India batsman Suresh Raina has backed his team to handle the pressure as overwhelming favorites against Bangladesh in the quarterfinals of the 2015 Cricket World Cup. The defending champions sauntered through the group stage with six wins from their six matches, but now head into the knockout format knowing there is no margin for error if they are to retain their trophy.
Top spot in Pool B has earned Mahendra Singh Dhoni’s side a meeting with the lowest ranked team remaining in the competition, after Bangladesh upset England in their group. It means the weight of expectation is on India’s shoulders heading into the match at the Melbourne Cricket Ground. But Raina is relishing the competition reaching its business end.
“I think all the matches in the quarterfinals of a World Cup are going to be pressure situations,” he said at a pre-match press conference. “We need to just go there and play to what we have in the dressing room. We have played a lot of matches against them. We need to play positive cricket and do proper process in bowling, batting and fielding. The main World Cup is going to start tomorrow for us.”
Raina hit a century as India rounded out the group stage with a victory over Zimbabwe, continuing the impressive performance by a batting lineup led by the runs of Virat Kohli and Shikhar Dhawan. Raina has also taken a wicket with the ball and has been an occasional part of a bowling attack that has defied low expectations so far in Australia and New Zealand.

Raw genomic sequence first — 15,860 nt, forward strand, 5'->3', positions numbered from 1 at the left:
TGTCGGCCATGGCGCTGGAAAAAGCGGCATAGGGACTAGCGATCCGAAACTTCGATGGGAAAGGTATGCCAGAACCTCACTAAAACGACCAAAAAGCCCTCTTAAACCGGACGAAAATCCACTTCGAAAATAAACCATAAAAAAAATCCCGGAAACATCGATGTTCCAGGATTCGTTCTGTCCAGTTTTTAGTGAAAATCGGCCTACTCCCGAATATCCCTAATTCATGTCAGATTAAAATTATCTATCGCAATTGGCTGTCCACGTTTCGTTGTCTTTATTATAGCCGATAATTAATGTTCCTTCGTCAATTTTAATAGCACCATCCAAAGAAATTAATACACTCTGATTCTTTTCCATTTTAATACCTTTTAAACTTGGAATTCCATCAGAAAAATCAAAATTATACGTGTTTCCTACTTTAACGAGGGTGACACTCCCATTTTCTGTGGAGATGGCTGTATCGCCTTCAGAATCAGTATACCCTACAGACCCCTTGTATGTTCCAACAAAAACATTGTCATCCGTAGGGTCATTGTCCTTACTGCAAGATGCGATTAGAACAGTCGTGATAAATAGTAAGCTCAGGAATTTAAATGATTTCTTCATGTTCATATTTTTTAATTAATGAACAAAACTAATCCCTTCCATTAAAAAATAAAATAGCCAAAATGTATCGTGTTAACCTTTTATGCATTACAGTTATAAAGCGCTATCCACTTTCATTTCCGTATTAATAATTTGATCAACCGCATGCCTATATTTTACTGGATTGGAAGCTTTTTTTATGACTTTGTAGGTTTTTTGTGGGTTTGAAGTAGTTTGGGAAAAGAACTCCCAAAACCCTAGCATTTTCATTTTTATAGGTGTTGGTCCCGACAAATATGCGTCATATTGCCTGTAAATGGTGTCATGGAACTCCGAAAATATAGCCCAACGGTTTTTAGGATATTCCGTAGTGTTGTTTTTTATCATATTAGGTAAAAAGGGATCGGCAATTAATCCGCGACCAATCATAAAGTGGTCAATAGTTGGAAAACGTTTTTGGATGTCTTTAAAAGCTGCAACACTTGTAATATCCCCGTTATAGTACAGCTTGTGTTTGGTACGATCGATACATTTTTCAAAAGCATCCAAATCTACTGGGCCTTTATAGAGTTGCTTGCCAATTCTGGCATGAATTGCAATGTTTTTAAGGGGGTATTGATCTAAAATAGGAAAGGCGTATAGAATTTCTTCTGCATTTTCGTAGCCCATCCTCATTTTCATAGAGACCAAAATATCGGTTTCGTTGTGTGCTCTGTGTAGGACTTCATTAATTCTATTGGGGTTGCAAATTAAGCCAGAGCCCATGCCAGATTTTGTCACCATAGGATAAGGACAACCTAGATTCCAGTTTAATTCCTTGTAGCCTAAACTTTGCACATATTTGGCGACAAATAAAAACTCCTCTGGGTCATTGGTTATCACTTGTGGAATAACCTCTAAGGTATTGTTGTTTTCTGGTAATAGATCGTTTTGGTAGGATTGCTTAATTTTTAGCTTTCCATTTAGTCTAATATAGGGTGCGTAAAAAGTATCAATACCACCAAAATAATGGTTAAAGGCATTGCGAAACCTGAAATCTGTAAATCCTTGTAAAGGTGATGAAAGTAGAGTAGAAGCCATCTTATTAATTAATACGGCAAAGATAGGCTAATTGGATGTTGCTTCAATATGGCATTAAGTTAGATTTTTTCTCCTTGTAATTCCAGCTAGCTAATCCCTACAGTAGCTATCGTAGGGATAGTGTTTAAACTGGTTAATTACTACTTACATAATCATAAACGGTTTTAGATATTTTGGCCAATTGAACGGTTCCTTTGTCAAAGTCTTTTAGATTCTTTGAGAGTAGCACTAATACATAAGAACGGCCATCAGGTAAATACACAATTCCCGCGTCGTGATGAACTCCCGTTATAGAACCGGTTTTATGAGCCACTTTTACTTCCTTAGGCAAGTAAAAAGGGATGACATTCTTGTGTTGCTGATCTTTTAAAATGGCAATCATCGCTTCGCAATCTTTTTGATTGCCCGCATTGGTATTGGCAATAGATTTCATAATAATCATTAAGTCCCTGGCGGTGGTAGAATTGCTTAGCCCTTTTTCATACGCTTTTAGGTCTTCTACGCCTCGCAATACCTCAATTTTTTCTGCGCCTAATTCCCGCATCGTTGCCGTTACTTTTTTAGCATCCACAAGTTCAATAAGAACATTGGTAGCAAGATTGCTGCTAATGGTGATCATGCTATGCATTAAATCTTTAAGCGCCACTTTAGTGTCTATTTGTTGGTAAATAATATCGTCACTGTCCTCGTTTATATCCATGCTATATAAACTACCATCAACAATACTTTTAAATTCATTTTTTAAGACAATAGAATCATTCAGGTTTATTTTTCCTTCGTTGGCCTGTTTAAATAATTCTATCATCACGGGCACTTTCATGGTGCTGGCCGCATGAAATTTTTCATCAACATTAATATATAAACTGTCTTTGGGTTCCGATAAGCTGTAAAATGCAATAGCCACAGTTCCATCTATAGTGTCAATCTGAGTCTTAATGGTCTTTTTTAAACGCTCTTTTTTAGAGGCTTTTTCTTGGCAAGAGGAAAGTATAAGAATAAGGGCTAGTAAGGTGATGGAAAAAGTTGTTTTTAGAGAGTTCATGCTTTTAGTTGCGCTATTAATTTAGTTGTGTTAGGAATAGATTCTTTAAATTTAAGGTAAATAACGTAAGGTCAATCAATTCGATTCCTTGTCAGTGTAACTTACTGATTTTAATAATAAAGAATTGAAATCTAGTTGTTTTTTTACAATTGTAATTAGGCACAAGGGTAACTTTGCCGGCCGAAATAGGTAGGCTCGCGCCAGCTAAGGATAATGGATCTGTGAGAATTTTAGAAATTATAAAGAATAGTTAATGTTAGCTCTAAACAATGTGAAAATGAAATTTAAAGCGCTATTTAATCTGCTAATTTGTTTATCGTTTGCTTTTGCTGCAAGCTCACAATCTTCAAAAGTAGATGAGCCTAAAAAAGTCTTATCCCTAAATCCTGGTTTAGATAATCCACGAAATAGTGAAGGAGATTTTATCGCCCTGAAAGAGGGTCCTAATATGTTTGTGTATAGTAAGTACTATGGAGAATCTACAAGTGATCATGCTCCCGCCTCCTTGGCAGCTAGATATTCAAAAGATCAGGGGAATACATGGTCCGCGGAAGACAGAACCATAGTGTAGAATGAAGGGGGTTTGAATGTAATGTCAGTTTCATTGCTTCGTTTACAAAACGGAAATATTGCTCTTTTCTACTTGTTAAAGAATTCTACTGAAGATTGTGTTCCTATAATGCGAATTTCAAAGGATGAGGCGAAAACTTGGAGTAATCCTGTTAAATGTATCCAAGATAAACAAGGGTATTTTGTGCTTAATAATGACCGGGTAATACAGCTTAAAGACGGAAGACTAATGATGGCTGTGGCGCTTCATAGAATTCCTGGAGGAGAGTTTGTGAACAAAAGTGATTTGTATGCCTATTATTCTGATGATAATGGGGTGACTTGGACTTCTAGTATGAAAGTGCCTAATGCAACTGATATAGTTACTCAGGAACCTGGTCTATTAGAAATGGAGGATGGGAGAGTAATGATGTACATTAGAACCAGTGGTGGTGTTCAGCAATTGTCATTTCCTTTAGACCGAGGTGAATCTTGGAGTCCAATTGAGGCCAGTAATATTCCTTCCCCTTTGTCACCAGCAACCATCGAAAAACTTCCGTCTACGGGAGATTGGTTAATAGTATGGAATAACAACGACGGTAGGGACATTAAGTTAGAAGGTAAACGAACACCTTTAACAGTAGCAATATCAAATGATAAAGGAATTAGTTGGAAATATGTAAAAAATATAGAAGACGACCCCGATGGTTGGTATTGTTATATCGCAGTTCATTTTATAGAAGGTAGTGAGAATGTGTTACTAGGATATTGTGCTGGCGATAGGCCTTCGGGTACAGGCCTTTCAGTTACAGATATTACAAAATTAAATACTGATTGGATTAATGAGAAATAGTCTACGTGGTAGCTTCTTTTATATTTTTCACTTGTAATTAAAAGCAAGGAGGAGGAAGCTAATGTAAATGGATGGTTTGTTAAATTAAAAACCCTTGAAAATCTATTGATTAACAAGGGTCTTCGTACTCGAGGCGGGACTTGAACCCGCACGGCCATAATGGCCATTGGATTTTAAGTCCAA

Certainly on paper they would appear to have far too much strength for Bangladesh. But, while India have unsurprisingly dominated the rivalry in one-day internationals, losing just three of their 28 matches, they have tasted some notable losses. By far the most significant was a shock loss in the 2007 World Cup that effectively saw Bangladesh progress through the group stage at India’s expense. Bangladesh also came out on top in the 2012 Asia Cup.
“You can’t take Bangladesh lightly, they have done well against India especially in the ICC Trophy,” Raina said. “We lost against them in 2007, at the same we lost against them in the Asia cup. They’ve been playing in the IPL and they have a big tournament in Bangladesh, the BPL, so they know how to play one-day cricket now. We need to know our strengths, we need to go there and express ourselves.”
Bangladesh captain Mashrafe Mortaza has particularly fond memories of that win in 2007, having taken four wickets. But he does not believe that famous result will play a part in the outcome on Thursday, saying “2007 is a long way in the past, it isn’t going to help us.”
As well as taking on an in-form India team, Bangladesh will also have to contend with a MCG likely to be dominated by Indian supporters. Mashrafe, though, is confident his side will be able to focus on events on the pitch.
“We know that 95,000 people will come to the ground and most of them will be Indian supporters, but as a professional cricketer I have to concentrate on cricket so we have to handle it,” he said. “Obviously, Bangladesh supporters will be there so we cannot ask for equal but hopefully we'll be fine.”
Math time: Thursday, 2:30 p.m. local time, Wednesday, 11:30 p.m. EDT.
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